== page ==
Sleep apnea isn’t good for anyone, but a new study says it may be even riskier for a pregnant woman and her unborn child.
Classified by intermittent pauses in breathing, sleep apnea is most commonly caused by a blocked airway. While almost anyone can have the disorder(either from enlarged tonsils or excess skin in the windpipe), obesity increases the risk because fatty tissue can grow inside the throat, narrow the inside of the windpipe, and block the airway.
Prolonged, untreated sleep apnea can have serious adverse effects on an individual – everything from chronic fatigue to heart complications. But to date, no one has determined what, if any, health complications accompanied sleep apnea in pregnant women. So, Dr. Judette Louis, an assistant professor of obstetrics and gynecology at the University of South Florida, and her research team took a look at how sleep apnea can affect a mother and her unborn child.
For the study, researchers analyzed the information on 175 pregnant women with a high Body Mass Index(BMI). All of these women had been tested for obstructive sleep apnea on a portable device at home; approximately 15 percent of them ended up being diagnosed with sleep apnea.
When comparing the women diagnosed with sleep apnea with those that did not have the disorder, researchers found that those with sleep apnea were most likely to be heavier and have problems with chronic high blood pressure. What was most concerning, however, was that there were certain complications linked to sleep apnea during pregnancy through this study.
According to the researchers, about 65 percent of the women with sleep apnea ended up having a cesarean section. This was compared to only 33 percent of the women without sleep apnea. Additionally, 42 percent of the women with sleep apnea ended up being diagnosed with preeclampsia during their pregnancy. Again, this was compared to just 17 percent in those that did not have sleep apnea.
The only data that remained similar between the two groups had to do with the number of premature births; researchers say that the rate was fairly even for all of the women. There was, however, a very disturbing figure: 46 percent of the mothers with sleep apnea had children admitted to the neonatal intensive care unit; this was compared to just 18 percent in the women that did not have sleep apnea.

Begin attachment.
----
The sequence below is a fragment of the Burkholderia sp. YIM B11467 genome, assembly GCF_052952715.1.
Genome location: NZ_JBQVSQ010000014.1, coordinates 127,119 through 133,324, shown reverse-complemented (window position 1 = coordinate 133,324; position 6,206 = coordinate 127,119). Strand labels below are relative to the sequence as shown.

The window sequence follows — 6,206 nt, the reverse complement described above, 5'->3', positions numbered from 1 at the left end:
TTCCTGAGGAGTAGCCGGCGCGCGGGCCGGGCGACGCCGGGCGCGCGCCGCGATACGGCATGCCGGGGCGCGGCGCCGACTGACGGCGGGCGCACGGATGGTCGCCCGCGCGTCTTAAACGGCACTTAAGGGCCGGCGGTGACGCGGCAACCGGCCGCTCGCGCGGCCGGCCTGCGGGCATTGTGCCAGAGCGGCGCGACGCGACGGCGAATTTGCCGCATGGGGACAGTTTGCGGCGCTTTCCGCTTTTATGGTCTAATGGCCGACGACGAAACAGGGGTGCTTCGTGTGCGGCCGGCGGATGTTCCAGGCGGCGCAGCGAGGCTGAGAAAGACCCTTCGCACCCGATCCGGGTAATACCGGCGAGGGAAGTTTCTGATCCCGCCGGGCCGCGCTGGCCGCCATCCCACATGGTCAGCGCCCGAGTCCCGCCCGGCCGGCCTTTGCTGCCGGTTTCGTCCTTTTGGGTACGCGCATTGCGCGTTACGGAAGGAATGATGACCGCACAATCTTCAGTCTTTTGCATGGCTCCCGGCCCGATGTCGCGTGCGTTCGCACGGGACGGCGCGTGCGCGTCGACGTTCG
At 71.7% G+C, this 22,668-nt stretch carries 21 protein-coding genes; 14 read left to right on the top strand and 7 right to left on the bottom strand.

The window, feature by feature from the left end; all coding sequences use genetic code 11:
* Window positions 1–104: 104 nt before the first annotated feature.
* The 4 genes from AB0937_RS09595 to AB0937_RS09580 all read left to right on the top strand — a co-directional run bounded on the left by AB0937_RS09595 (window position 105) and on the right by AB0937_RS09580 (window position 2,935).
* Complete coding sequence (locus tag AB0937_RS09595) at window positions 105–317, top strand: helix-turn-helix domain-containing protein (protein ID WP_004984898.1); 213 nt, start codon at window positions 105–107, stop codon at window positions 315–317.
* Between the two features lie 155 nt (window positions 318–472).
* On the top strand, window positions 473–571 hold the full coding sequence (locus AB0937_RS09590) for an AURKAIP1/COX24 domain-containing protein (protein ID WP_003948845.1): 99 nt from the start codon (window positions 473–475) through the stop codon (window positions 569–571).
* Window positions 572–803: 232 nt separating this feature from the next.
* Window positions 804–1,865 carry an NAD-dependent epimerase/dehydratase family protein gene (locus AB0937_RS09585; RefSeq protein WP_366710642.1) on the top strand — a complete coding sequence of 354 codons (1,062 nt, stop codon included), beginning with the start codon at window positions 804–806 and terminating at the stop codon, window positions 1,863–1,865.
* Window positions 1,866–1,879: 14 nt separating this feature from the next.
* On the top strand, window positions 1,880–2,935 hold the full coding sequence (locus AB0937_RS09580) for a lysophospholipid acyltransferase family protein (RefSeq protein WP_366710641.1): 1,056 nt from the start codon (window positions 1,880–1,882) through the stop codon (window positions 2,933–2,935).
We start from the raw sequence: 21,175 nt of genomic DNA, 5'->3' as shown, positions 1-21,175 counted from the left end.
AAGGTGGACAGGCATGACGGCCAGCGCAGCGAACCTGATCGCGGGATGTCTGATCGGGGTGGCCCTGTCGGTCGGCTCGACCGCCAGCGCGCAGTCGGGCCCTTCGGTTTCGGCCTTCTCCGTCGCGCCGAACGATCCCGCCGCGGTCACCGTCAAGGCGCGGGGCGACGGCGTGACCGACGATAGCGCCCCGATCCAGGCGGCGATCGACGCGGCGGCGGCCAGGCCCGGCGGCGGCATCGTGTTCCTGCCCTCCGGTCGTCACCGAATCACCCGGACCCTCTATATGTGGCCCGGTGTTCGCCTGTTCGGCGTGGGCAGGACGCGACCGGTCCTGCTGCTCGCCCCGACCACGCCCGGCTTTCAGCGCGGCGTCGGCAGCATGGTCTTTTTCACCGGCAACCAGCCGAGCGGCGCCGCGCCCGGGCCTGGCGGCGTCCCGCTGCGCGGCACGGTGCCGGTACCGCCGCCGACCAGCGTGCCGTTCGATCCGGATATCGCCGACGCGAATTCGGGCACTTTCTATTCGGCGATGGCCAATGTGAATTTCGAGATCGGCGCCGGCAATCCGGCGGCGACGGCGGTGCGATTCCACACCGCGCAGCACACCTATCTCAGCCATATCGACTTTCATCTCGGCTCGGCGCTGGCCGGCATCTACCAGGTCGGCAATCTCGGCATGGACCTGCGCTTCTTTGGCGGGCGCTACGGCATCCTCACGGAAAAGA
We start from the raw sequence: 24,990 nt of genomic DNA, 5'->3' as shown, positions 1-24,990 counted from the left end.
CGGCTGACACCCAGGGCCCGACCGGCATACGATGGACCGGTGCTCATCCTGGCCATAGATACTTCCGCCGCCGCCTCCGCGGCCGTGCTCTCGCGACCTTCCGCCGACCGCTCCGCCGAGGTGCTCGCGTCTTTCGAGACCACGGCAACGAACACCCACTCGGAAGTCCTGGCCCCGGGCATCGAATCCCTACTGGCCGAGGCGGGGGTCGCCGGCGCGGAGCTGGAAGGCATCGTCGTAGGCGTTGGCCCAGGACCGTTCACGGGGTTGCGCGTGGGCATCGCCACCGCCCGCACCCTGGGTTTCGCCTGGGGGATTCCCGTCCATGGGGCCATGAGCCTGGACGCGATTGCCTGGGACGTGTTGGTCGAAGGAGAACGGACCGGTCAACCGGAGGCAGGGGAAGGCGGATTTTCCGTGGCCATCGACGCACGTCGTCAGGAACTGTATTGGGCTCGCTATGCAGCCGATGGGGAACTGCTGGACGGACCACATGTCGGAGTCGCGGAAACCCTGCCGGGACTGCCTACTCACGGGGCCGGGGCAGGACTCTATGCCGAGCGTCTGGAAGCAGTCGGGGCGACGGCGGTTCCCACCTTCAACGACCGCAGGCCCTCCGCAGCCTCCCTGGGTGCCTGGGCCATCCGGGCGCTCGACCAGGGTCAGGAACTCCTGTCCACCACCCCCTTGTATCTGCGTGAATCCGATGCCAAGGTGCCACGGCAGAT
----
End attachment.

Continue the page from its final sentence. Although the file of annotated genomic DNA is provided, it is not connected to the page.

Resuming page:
Researchers did admit that the high rate of NICU admissions may have had more to do with the higher rate of cesarean sections. However, women with sleep apnea should be aware of the increased risk of intensive care that may be needed for their babies. Actually, what would be even better was if there was a way for these mothers to be treated for their condition, either during or before pregnancy.
The best way to reduce the risk of obesity-related sleep apnea is to treat it before pregnancy, particularly with weight loss. Of course, weight loss can sometimes be difficult. There are surgical interventions for sleep apnea, but surgery comes with its own set of risks and it is often saved as a last resort. Breathing machines can help alleviate symptoms, but it does not eliminate the problem. Additionally, not all sleep apnea sufferers are consistent with the use of the breathing machines.
It is also worth noting that this study only analyzed the effects of sleep apnea on women with a higher than average BMI; it is still unknown whether or not the disorder would have the same effect on a pregnant woman who are not significantly overweight.
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